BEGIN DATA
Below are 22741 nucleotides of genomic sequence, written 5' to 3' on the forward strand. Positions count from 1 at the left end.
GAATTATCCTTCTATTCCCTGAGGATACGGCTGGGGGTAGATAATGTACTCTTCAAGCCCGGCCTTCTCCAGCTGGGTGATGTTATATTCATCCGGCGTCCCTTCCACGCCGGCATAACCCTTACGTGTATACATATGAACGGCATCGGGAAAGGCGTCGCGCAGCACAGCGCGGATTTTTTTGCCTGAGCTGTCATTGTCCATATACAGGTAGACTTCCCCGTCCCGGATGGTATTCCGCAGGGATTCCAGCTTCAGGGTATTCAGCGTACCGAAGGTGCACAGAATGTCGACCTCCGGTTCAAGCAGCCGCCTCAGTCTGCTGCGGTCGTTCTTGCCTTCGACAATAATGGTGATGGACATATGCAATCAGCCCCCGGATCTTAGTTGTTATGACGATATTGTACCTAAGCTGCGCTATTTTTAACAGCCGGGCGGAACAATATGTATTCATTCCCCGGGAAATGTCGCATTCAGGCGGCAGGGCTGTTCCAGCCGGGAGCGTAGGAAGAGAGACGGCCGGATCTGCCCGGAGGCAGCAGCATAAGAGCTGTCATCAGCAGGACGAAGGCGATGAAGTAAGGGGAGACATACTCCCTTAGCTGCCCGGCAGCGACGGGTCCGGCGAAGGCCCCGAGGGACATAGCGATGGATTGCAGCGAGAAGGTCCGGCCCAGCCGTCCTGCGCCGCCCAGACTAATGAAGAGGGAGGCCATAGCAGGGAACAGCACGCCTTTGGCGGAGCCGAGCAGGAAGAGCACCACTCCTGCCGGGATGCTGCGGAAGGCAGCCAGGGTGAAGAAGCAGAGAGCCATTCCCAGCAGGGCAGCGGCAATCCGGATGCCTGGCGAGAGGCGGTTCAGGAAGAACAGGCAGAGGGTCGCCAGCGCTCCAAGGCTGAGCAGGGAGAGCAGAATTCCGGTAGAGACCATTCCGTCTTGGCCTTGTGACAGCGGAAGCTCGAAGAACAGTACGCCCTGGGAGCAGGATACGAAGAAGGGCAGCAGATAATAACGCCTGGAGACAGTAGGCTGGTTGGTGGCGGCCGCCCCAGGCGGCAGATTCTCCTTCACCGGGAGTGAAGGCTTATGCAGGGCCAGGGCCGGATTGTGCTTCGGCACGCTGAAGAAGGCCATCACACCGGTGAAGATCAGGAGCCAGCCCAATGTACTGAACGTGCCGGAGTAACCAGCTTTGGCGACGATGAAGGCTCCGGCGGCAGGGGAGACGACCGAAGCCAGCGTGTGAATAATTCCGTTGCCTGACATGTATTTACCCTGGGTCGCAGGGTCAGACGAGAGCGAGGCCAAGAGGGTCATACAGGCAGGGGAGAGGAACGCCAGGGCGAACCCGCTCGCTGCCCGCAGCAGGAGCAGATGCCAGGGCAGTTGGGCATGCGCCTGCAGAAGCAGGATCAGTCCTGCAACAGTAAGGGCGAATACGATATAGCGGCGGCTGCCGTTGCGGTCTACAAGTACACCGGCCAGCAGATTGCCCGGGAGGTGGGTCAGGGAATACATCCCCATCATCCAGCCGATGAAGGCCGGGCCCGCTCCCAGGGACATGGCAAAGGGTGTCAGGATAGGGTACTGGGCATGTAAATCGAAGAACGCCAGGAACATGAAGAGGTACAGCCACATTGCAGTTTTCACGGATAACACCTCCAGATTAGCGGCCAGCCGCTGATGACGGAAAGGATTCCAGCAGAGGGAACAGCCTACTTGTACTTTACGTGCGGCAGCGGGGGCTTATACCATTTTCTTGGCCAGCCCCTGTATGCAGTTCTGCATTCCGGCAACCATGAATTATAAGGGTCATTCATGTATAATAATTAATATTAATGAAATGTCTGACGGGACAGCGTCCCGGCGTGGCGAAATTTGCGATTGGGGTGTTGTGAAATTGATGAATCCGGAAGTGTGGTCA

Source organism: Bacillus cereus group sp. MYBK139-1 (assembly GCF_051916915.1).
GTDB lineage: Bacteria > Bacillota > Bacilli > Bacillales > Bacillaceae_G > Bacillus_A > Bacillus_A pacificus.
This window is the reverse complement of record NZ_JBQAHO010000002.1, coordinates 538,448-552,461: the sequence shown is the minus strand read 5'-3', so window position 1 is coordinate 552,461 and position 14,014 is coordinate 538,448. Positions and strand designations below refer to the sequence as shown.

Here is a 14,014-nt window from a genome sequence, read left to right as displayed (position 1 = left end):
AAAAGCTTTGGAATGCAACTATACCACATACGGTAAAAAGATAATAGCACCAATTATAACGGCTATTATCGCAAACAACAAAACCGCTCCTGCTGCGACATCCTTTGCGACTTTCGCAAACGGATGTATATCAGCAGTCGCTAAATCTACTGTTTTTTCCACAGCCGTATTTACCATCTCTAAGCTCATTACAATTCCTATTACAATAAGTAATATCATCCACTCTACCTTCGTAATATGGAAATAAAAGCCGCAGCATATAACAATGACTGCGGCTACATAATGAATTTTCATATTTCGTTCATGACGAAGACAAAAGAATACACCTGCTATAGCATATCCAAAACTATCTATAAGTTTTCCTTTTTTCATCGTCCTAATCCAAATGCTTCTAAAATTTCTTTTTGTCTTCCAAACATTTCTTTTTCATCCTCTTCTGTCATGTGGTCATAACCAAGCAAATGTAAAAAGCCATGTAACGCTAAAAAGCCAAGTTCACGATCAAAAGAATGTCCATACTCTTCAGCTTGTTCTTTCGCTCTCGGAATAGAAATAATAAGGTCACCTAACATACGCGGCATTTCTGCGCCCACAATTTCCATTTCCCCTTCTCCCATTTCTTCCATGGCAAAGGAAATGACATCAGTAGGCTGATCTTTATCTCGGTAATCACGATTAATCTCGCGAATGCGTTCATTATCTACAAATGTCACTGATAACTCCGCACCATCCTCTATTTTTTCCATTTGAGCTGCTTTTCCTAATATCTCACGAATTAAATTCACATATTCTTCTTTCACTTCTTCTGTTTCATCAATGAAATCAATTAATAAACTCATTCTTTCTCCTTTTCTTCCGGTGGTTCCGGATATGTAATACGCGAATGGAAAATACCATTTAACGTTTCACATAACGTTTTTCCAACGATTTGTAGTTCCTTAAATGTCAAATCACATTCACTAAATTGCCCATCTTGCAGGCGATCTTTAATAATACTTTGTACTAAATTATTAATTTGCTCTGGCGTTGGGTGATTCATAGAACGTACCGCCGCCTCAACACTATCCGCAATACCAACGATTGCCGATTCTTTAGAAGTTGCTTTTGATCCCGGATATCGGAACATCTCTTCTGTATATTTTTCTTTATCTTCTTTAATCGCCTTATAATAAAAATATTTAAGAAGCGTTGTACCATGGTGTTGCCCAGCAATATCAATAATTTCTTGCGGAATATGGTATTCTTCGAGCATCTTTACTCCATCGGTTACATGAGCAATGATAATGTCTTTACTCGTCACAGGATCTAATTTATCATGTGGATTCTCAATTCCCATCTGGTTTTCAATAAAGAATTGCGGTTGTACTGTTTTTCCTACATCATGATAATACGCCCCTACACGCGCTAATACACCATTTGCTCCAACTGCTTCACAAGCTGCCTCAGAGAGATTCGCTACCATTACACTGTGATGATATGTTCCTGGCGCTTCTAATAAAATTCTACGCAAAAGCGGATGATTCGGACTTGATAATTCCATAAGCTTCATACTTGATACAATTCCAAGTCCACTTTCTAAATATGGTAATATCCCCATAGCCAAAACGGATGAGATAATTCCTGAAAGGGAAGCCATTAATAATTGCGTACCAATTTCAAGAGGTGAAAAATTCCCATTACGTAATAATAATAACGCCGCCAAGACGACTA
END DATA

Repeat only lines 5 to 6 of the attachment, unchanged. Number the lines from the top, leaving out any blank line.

This window is the reverse complement of record NZ_JBQAHO010000002.1, coordinates 538,448-552,461: the sequence shown is the minus strand read 5'-3', so window position 1 is coordinate 552,461 and position 14,014 is coordinate 538,448. Positions and strand designations below refer to the sequence as shown.

Here is a 14,014-nt window from a genome sequence, read left to right as displayed (position 1 = left end):